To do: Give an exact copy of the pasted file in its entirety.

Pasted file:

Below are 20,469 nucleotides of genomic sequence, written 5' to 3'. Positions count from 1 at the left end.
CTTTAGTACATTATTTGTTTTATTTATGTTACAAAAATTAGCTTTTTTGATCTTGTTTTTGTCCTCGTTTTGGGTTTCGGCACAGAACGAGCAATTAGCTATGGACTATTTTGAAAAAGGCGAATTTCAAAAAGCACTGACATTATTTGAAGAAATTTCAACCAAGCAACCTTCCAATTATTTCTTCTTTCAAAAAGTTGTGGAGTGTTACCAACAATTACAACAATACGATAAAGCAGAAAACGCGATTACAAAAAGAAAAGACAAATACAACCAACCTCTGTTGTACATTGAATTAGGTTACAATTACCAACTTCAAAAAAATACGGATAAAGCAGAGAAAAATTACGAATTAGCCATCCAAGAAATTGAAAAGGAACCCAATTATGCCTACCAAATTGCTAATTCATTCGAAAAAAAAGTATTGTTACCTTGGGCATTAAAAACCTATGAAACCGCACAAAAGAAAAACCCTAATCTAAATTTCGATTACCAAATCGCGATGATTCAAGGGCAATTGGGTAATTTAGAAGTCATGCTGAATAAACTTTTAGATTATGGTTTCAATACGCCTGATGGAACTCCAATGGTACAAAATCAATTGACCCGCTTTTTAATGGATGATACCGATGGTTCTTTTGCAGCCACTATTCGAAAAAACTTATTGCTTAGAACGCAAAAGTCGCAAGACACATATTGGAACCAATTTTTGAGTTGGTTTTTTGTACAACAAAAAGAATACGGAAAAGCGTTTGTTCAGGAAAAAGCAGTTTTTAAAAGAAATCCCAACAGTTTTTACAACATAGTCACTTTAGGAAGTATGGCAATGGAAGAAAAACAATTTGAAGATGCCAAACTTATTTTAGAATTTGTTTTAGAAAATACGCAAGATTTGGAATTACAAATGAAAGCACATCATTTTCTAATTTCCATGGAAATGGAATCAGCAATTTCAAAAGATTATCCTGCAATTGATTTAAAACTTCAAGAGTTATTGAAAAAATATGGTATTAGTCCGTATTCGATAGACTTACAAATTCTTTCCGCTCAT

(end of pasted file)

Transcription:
Below are 20,469 nucleotides of genomic sequence, written 5' to 3'. Positions count from 1 at the left end.
CTTTAGTACATTATTTGTTTTATTTATGTTACAAAAATTAGCTTTTTTGATCTTGTTTTTGTCCTCGTTTTGGGTTTCGGCACAGAACGAGCAATTAGCTATGGACTATTTTGAAAAAGGCGAATTTCAAAAAGCACTGACATTATTTGAAGAAATTTCAACCAAGCAACCTTCCAATTATTTCTTCTTTCAAAAAGTTGTGGAGTGTTACCAACAATTACAACAATACGATAAAGCAGAAAACGCGATTACAAAAAGAAAAGACAAATACAACCAACCTCTGTTGTACATTGAATTAGGTTACAATTACCAACTTCAAAAAAATACGGATAAAGCAGAGAAAAATTACGAATTAGCCATCCAAGAAATTGAAAAGGAACCCAATTATGCCTACCAAATTGCTAATTCATTCGAAAAAAAAGTATTGTTACCTTGGGCATTAAAAACCTATGAAACCGCACAAAAGAAAAACCCTAATCTAAATTTCGATTACCAAATCGCGATGATTCAAGGGCAATTGGGTAATTTAGAAGTCATGCTGAATAAACTTTTAGATTATGGTTTCAATACGCCTGATGGAACTCCAATGGTACAAAATCAATTGACCCGCTTTTTAATGGATGATACCGATGGTTCTTTTGCAGCCACTATTCGAAAAAACTTATTGCTTAGAACGCAAAAGTCGCAAGACACATATTGGAACCAATTTTTGAGTTGGTTTTTTGTACAACAAAAAGAATACGGAAAAGCGTTTGTTCAGGAAAAAGCAGTTTTTAAAAGAAATCCCAACAGTTTTTACAACATAGTCACTTTAGGAAGTATGGCAATGGAAGAAAAACAATTTGAAGATGCCAAACTTATTTTAGAATTTGTTTTAGAAAATACGCAAGATTTGGAATTACAAATGAAAGCACATCATTTTCTAATTTCCATGGAAATGGAATCAGCAATTTCAAAAGATTATCCTGCAATTGATTTAAAACTTCAAGAGTTATTGAAAAAATATGGTATTAGTCCGTATTCGATAGACTTACAAATTCTTTCCGCTCAT